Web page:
Coconut doughnuts
A toasted coconut donut from Brooklyn, NY
Place of originCanada, United States
Serving temperatureHot or cold
Main ingredientsDoughnut, coconut
Food energy
(per serving)
340 (chocolate coconut doughnut)[1] kcal
Other information3 g protein, 42 g carbohydrate, 18 g total fat (9 g saturated fat), 0 mg cholesterol, 400 g sodium (chocolate coconut doughnut)[1]

The coconut doughnut (or coconut donut) is a variety of doughnut in the United States and Canada that is usually covered or topped with shredded or flaked coconut topping. It is often toasted or broiled, and there are variations made with chocolate[1] and, in a 1959 recipe, orange juice in the dough and icing.[2]

Coconut doughnuts are not usually filled, but there is an unrelated coconut doughnut that uses a coconut cream filling (like a Boston cream doughnut or jelly doughnuts).[3]


A 1946 recipe in the Chicago Tribune suggested coconut or chopped nuts as a doughnut topping.[4] During a 1964 discussion of doughnut popularity and innovation (such as drive thru stores, the doughnut hole, and a handle to aid coffee dipping) advertising director Carl Zucher of the Mr. Donut company said a customer at a Florida drive-in feeds them to his horse, and especially the toasted coconut variety was the horse's favorite.[5]


Andy Ward calls Dunkin' Donuts' toasted coconut variety "the greatest doughnut of them all" in an Esquire article. He describes it as being unusual and not well respected by food connoisseurs who have never tried it and associate it with being cheap and artery clogging, but credits the "marriage of textures" for making them "so perfect, they make me feel bad for Krispy Kreme.[6]

A coconut doughnut from the Sugar Shack doughnut shop at a Shell station on U.S. 27 in Somerset, Kentucky, was determined to be one of the best doughnuts in the United States in 1999. The owners, Patrick and Audrey Godin, fell in love 27 years earlier while working at a Dunkin' Donuts in Nashua, New Hampshire, where 16-year-old Patrick became an apprentice baker.[7] Doughnut connoisseurs have also praised the Toasted Coconut Donut at Dunkin' Donuts.[8]

A coconut doughnut that is a "girly shade of pink" is a featured product of "cult" doughnut shop Top Pot Doughnuts in Seattle, Washington. It was one of the varieties included in a 2005 distribution agreement with Starbucks stores in Western Washington.[9]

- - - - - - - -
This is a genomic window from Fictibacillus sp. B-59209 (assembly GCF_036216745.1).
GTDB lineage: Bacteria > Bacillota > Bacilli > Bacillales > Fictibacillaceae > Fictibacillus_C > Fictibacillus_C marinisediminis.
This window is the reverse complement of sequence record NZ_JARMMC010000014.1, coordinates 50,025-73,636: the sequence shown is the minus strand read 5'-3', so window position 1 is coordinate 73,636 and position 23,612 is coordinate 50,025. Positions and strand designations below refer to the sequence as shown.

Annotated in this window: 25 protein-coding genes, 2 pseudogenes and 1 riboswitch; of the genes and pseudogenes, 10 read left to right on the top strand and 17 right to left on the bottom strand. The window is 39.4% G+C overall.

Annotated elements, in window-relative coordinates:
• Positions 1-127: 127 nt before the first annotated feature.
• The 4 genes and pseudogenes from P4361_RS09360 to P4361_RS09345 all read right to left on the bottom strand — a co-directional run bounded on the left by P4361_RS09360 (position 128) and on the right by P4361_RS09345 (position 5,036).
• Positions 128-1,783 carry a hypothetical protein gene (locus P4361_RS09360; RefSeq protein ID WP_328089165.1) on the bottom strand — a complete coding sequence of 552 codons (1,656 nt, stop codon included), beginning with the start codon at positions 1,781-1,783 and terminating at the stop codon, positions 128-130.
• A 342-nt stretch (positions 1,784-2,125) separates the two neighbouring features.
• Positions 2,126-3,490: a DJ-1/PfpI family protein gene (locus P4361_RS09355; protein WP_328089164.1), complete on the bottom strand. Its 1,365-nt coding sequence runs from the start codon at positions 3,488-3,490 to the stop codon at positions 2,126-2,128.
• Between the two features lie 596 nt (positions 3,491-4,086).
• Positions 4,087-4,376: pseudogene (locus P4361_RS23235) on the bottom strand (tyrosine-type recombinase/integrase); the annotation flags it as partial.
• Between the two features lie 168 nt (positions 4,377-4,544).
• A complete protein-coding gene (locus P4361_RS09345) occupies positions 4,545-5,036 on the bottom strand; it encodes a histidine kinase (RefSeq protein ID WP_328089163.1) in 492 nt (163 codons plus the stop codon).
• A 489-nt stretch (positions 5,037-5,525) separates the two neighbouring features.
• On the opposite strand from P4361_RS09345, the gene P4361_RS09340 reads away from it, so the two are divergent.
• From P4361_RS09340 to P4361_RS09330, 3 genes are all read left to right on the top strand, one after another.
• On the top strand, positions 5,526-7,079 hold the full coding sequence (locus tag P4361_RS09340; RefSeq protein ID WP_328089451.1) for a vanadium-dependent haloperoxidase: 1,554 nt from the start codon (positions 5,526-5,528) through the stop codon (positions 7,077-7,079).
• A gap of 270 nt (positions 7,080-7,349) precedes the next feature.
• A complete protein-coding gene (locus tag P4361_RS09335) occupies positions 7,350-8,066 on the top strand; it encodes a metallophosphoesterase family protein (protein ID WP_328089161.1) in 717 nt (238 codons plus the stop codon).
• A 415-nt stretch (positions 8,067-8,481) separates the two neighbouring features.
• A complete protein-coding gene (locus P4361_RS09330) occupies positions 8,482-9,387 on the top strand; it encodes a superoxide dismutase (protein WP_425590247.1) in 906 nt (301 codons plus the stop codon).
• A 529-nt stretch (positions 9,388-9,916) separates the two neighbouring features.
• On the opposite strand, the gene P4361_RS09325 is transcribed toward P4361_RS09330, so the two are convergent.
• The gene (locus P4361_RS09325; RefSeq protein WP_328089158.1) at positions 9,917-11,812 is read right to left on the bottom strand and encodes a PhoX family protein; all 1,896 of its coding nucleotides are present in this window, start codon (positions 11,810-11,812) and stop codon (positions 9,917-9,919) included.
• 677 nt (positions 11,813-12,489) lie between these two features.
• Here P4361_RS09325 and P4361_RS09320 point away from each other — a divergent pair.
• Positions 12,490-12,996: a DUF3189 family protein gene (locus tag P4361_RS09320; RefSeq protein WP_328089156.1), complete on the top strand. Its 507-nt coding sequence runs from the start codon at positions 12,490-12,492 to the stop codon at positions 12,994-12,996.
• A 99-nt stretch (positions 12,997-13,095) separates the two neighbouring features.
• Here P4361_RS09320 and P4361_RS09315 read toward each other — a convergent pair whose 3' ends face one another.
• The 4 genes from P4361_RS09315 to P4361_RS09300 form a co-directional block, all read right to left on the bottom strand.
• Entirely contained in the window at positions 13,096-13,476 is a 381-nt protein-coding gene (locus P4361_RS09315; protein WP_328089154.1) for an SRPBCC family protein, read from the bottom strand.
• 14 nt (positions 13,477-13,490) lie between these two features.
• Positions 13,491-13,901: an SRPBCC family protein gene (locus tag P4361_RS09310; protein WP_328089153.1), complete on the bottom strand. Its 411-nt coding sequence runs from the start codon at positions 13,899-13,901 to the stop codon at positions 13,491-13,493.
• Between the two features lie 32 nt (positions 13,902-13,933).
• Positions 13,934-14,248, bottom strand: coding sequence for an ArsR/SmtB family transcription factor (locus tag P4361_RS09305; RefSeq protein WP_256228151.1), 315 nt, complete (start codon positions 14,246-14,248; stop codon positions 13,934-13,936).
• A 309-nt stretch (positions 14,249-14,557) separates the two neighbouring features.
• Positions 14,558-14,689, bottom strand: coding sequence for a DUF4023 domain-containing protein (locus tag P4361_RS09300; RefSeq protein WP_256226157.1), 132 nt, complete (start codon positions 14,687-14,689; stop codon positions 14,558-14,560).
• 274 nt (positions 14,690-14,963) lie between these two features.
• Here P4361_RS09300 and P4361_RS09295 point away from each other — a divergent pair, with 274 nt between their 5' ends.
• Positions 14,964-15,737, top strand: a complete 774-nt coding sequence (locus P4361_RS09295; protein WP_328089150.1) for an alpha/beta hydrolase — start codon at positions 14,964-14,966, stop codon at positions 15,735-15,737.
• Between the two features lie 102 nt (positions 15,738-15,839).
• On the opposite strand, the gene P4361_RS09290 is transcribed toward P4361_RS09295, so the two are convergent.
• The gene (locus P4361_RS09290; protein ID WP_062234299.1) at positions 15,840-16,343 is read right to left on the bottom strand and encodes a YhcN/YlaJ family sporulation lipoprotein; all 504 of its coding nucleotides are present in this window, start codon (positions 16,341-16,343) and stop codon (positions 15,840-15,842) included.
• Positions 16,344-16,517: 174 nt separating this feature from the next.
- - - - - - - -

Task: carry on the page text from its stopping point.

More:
Conan O'Brien praised a coconut doughnut with a coconut cream filling as a "life-altering experience" during a three-day visit to Toronto in 2004, saying "it blew my mind".[3]


See also


  1. ^ a b c "Chocolate Coconut Cake Donut". Dunkin' Donuts. Archived from the original on 2010-12-30. Retrieved 2009-12-08.
  2. ^ "Orange and Coconut Doughnuts Score with Football Fans". The Free Lance–Star. 1959-10-02. p. 4. Retrieved 2009-12-08.
  3. ^ a b Menon, Vinay (2004-01-29). "Conan the Ontarian takes on Hogtown". Toronto Star. pp. A.03.
  4. ^ "Coconut or doughnuts: Frost lightly with vanilla flavored confectioners' sugar icing and sprinkle with coconut or chopped nuts." Meade, Mary (1946-01-28). "Basic Recipe for Doughnuts Easy to Vary". Chicago Daily Tribune. p. 19.
  5. ^ West, Dick (1964-02-21). "Some people really wrapped up in doughnuts". The Bulletin. p. 4. Retrieved 2009-12-08.
  6. ^ "The secret, I have come to believe, is in the marriage of textures. It's all about the crispiness of the toasted flakes on the outside, the crystally crunch of the glazed outer shell, and the light cakiness of the doughnut itself. That, and they taste really good. They're so perfect, they make me feel bad for Krispy Kreme." Ward, Andy (2002-12-01). "The Endorsement: The Toasted-Coconut Doughnut". Esquire. Archived from the original on 2010-04-02. Retrieved 2009-12-08.
  7. ^ "Celebrity Pastries, Somerset Donut Gets National Press". Lexington Herald-Leader. 1999-02-04. p. A1. Retrieved 2009-12-08.
  8. ^ Roberts, Adam (26 April 2004). "Profiles in Roughage: The Toasted Coconut Donut". Amateur Gourmet. Retrieved 2009-12-08.
  9. ^ Bolt, Kristen Millares (2005-01-06). "Starbucks offering Top Pot goodies]; Doughnuts quickly snapped up downtown". Seattle Post-Intelligencer. Retrieved 2009-12-08.